|By Cheers (Cheers) on Friday, August 13, 2004 - 02:03 am: Edit|
Maybe I overdid family 'bonding' at the dinner table? haha.
Don't know, but... they aren't interested in 'bonding' with us on family vacations at the moment and I can understand their sentiments. Fair enough. Happy to semi-share a trip with their friends. Or let them go alone.
|By Carolyn (Carolyn) on Friday, August 13, 2004 - 03:37 pm: Edit|
Mom101 - I feel, as you do, that the travel we've done as a family is an important part of my children's education. My kids, 16 and 14, love to travel as a family. Maybe it's the style of travel we do - we usually try to rent a house or apartment whenever we go on a longer trip which gives everyone plenty of room and privacy. My kids are also very good friends and seem to always have fun on these trips together. When they get into college, they may not travel with us as much but it wouldn't surprise me if they decide to go off on a few adventures with each other.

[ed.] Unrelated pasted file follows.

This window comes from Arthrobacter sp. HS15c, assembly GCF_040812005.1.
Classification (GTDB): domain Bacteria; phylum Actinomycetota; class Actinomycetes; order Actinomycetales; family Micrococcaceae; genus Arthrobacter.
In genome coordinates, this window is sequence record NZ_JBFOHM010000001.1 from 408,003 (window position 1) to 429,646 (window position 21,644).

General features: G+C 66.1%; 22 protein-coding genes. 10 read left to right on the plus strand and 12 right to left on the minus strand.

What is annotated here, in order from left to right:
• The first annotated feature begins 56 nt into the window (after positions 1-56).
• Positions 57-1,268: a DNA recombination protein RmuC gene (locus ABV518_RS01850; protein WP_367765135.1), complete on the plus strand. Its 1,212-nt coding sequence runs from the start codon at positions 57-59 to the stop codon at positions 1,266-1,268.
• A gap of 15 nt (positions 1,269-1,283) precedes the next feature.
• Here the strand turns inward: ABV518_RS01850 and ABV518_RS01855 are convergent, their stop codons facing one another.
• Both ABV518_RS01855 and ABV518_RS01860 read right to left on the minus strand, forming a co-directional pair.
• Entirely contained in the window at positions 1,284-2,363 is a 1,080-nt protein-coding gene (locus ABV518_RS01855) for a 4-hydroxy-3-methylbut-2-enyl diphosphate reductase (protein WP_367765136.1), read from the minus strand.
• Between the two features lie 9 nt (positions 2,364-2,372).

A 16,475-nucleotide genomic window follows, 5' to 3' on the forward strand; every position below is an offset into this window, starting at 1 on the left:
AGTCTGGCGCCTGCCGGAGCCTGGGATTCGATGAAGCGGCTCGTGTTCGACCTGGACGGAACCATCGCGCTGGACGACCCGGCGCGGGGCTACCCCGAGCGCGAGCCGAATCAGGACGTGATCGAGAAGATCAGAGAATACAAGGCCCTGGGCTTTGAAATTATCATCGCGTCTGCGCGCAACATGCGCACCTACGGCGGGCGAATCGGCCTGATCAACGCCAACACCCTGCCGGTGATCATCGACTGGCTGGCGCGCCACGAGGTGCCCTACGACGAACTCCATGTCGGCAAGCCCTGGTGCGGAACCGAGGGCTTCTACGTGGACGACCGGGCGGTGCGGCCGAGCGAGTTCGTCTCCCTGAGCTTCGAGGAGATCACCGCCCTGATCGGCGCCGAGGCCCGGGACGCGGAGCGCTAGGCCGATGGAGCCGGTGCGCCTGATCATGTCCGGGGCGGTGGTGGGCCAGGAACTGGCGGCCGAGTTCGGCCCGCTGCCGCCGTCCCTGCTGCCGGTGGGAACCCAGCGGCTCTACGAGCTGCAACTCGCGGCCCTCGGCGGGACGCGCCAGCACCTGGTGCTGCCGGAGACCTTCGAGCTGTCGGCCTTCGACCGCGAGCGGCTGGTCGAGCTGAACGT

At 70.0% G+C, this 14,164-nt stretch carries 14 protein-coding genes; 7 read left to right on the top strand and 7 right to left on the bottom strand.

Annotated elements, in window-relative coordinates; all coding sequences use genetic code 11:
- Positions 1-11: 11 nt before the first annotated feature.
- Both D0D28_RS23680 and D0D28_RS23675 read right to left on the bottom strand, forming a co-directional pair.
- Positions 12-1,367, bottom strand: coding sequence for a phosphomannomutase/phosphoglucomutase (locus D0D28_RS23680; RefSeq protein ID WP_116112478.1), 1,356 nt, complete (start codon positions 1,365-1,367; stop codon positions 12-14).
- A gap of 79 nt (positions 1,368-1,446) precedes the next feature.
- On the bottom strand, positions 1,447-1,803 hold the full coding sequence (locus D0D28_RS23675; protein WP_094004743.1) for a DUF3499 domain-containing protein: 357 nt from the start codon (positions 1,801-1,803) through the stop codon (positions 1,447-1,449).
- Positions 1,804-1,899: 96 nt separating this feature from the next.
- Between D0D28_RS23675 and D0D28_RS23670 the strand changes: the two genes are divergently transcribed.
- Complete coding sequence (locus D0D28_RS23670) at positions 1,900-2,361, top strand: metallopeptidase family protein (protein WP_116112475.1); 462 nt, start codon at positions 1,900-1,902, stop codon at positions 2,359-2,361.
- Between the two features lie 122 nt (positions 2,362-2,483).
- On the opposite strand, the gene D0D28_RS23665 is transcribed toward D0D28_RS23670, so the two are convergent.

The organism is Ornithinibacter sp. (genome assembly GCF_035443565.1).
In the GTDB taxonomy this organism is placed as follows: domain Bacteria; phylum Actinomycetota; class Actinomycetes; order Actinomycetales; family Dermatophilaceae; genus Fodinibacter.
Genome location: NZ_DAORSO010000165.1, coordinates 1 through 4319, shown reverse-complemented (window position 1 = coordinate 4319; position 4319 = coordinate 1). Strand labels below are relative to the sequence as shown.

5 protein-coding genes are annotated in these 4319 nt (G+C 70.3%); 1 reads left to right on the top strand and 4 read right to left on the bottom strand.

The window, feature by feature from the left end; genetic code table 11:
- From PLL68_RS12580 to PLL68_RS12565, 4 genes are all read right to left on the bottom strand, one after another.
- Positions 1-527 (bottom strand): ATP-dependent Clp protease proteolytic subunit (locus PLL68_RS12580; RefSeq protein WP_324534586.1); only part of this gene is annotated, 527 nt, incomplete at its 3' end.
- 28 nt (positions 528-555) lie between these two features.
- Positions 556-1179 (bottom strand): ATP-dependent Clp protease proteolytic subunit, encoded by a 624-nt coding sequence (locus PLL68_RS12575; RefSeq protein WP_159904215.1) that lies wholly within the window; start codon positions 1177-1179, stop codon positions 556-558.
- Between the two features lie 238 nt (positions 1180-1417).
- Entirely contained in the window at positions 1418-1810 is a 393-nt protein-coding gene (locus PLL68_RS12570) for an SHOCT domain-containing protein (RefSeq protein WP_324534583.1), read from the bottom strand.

|By Cheers (Cheers) on Friday, August 13, 2004 - 03:59 pm: Edit|
I agree that travel is an important part of education. Even more so for this generation.
We were determined to show them how to travel--in Paris as well as Peru and Malaysia. Heck, part of the reason we moved abroad was to show them how to adapt to a different culture.
It's been great watching S do the GAP year this year. He loved it and adapted beautifully to three wildly different spots, each with its own challenges. Our hard work (which was also fun) paid off! Although, not only do I not know what field the boys will settle in, I have no idea which country they might adopt!!